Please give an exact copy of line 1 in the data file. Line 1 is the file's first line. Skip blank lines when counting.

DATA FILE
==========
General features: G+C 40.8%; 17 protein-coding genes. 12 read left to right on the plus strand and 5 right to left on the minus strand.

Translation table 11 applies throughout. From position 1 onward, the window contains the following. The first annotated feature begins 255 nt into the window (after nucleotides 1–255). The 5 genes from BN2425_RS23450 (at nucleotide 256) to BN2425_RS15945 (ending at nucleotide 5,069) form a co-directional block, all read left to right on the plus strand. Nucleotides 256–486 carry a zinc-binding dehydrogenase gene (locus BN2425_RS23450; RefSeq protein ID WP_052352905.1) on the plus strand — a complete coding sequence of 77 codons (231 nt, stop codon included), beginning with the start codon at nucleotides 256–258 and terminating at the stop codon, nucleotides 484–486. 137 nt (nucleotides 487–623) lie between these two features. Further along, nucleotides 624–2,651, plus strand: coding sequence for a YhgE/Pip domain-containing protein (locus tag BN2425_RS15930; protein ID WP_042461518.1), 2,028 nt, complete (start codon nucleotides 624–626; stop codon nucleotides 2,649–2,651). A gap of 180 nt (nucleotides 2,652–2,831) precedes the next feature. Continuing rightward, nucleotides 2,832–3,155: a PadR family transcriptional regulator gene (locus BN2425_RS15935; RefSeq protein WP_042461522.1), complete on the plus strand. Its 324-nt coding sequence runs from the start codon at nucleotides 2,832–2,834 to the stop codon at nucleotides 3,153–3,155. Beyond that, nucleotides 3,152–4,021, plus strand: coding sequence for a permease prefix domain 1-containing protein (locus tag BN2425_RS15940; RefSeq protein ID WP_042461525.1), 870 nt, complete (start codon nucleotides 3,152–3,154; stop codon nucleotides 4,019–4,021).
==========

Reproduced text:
General features: G+C 40.8%; 17 protein-coding genes. 12 read left to right on the plus strand and 5 right to left on the minus strand.